Wall St takes shutdown in its stride
Hong Kong shares rebound as investors shrug off US worries for now
Wrangling in the United States between US president Barack Obama and congressional Republicans has forced the first government shutdown in 17 years. Photograph: Kevin Lamarque/Reuters
US stocks kicked off a new month and a new quarter with gains, and global shares rose modestly on hopes that the US government shutdown may not last long.
Hong Kong shares rebounded off a three-week low today, but strength in defensive shares pointed at underlying caution. At midday, the Hang Seng Index, which closed on Monday at its lowest since September 9th, was up 1.1 per cent at 23,106.7 points. The China Enterprises Index of the top Chinese listings in Hong Kong climbed 1 per cent.
Hong Kong markets were shut yesterday for China’s National Day holiday. Those in the mainland will stay closed until next Tuesday.
“Flows are still quite cautious,” said Jackson Wong, vice president for equity sales at Tanrich Securities. “But I think people expect Washington to come to a form of compromise sooner rather than later.”
Wall Street took the partial shutdown of the US government in stride but market analysts expected investor patience to run out if the shutdown lasts more than about a week as a more worrisome battle looms in Congress over the federal debt ceiling.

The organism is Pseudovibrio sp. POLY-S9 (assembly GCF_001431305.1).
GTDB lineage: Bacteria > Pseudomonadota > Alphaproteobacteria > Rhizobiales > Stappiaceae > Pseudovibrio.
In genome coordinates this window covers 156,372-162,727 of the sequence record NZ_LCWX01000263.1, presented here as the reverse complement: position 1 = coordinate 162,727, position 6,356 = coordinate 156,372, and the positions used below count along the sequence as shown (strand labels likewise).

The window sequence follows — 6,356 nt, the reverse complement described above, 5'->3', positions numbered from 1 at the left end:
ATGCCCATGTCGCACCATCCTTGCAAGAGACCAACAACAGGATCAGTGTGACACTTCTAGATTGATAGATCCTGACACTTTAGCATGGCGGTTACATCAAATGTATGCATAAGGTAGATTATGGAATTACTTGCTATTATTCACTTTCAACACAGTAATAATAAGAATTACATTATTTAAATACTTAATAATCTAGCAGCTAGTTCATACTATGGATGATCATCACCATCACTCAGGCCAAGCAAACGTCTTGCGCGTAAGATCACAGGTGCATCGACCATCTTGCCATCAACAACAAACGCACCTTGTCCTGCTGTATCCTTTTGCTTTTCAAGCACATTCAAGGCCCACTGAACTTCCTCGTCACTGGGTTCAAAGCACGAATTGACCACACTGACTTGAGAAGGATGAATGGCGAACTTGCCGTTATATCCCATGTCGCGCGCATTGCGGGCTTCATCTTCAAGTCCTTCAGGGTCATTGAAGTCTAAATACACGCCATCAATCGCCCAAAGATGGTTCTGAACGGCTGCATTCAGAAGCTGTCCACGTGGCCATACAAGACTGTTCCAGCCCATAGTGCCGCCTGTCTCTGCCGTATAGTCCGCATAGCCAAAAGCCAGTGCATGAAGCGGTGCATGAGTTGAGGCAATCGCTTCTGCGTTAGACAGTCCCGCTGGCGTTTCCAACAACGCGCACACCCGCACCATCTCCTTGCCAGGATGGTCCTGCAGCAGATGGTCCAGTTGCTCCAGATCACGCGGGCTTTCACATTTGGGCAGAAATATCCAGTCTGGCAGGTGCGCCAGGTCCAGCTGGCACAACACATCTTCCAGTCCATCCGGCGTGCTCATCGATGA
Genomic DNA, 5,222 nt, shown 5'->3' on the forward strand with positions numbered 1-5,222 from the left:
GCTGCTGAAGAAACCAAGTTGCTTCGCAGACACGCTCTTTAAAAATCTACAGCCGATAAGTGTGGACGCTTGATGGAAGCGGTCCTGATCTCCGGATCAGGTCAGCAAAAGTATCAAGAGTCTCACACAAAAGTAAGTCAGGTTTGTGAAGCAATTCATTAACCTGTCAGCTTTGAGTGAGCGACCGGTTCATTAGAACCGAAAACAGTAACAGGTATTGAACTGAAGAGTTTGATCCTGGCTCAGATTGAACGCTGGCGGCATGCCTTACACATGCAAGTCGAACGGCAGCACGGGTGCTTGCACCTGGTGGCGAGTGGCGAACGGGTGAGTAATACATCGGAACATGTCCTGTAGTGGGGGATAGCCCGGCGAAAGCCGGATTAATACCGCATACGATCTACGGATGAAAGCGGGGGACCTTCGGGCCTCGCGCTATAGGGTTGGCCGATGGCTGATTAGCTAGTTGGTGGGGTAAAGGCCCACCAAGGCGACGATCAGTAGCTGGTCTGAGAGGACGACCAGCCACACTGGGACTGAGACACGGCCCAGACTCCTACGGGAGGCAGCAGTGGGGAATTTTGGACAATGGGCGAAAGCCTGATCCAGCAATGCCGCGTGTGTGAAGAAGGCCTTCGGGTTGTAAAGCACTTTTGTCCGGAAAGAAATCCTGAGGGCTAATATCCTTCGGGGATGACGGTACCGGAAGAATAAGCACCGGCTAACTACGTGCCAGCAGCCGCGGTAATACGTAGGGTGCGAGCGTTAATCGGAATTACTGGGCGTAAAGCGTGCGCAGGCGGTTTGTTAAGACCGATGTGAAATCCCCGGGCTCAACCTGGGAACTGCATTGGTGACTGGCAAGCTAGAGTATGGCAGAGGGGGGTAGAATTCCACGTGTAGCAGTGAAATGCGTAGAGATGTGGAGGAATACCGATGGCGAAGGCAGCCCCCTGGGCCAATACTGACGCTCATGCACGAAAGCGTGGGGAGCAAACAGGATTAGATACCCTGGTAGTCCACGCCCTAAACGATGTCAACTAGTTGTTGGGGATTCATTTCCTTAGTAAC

After more than a week of declining stock prices over worries that political gridlock would result in a shutdown, investors bid up stock prices yesterday at the reality and took in stride closures that threw hundreds of thousands of federal employees out of work.
Opinions over when the political standoff over the budget might end and the extent of potential damage to the economy varied, but most commentators agreed around the idea that the impasse would keep the government closed for about a week. Previous government shutdowns have generally been brief - usually just a few days - and the memory of a late agreement to avert the fiscal cliff in 2012 explains to some extent the sanguine response thus far.
But if the shutdown lasts longer and the date when the US debt limit approaches, markets will be unsettled as the need to raise the federal debt limit could make negotiations more divisive.
Eric Lascelles, chief economist at RBC Global Asset Management in Toronto, estimated that every week the shutdown continued would shave one-tenth of a percentage point off gross domestic product in the fourth quarter.
“It’s a material hit but certainly one that can be absorbed. The question will be whether it lasts longer than the market expects and starts to bleed into confidence,” he said.
Investors figure the shutdown will hurt financial markets eventually and that consequence might be a catalyst for compromise. Yesterday’s rally on Wall Street did not give Democrats or Republicans a reason to budge.